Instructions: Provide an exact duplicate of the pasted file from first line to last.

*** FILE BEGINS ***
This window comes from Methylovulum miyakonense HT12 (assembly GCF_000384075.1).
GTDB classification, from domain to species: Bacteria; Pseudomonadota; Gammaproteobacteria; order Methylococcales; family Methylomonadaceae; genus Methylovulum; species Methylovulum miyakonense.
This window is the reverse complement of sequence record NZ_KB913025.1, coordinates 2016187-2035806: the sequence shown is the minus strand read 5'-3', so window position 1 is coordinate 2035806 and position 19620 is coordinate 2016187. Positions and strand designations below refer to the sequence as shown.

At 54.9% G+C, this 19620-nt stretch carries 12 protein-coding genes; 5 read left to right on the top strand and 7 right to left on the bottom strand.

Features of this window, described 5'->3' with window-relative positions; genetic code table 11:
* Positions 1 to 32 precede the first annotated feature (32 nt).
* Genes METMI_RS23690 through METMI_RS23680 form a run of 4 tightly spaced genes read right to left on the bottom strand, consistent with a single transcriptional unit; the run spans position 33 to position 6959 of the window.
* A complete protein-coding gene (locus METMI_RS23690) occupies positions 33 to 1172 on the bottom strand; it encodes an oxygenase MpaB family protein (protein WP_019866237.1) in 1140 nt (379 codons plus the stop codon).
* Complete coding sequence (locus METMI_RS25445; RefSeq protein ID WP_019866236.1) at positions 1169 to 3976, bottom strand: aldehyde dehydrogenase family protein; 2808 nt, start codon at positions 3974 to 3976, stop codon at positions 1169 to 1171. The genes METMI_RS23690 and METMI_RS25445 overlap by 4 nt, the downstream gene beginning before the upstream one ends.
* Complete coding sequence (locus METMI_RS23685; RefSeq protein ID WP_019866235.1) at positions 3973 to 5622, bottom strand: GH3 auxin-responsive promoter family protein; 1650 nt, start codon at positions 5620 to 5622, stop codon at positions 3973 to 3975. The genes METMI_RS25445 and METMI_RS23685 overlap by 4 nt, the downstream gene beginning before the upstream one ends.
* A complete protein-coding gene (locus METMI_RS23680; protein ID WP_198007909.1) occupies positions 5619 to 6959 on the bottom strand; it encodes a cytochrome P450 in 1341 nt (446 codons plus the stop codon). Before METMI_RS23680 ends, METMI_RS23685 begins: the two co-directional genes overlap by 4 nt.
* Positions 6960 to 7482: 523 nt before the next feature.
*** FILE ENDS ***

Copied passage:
This window comes from Methylovulum miyakonense HT12 (assembly GCF_000384075.1).
GTDB classification, from domain to species: Bacteria; Pseudomonadota; Gammaproteobacteria; order Methylococcales; family Methylomonadaceae; genus Methylovulum; species Methylovulum miyakonense.
This window is the reverse complement of sequence record NZ_KB913025.1, coordinates 2016187-2035806: the sequence shown is the minus strand read 5'-3', so window position 1 is coordinate 2035806 and position 19620 is coordinate 2016187. Positions and strand designations below refer to the sequence as shown.

At 54.9% G+C, this 19620-nt stretch carries 12 protein-coding genes; 5 read left to right on the top strand and 7 right to left on the bottom strand.

Features of this window, described 5'->3' with window-relative positions; genetic code table 11:
* Positions 1 to 32 precede the first annotated feature (32 nt).
* Genes METMI_RS23690 through METMI_RS23680 form a run of 4 tightly spaced genes read right to left on the bottom strand, consistent with a single transcriptional unit; the run spans position 33 to position 6959 of the window.
* A complete protein-coding gene (locus METMI_RS23690) occupies positions 33 to 1172 on the bottom strand; it encodes an oxygenase MpaB family protein (protein WP_019866237.1) in 1140 nt (379 codons plus the stop codon).
* Complete coding sequence (locus METMI_RS25445; RefSeq protein ID WP_019866236.1) at positions 1169 to 3976, bottom strand: aldehyde dehydrogenase family protein; 2808 nt, start codon at positions 3974 to 3976, stop codon at positions 1169 to 1171. The genes METMI_RS23690 and METMI_RS25445 overlap by 4 nt, the downstream gene beginning before the upstream one ends.
* Complete coding sequence (locus METMI_RS23685; RefSeq protein ID WP_019866235.1) at positions 3973 to 5622, bottom strand: GH3 auxin-responsive promoter family protein; 1650 nt, start codon at positions 5620 to 5622, stop codon at positions 3973 to 3975. The genes METMI_RS25445 and METMI_RS23685 overlap by 4 nt, the downstream gene beginning before the upstream one ends.
* A complete protein-coding gene (locus METMI_RS23680; protein ID WP_198007909.1) occupies positions 5619 to 6959 on the bottom strand; it encodes a cytochrome P450 in 1341 nt (446 codons plus the stop codon). Before METMI_RS23680 ends, METMI_RS23685 begins: the two co-directional genes overlap by 4 nt.
* Positions 6960 to 7482: 523 nt before the next feature.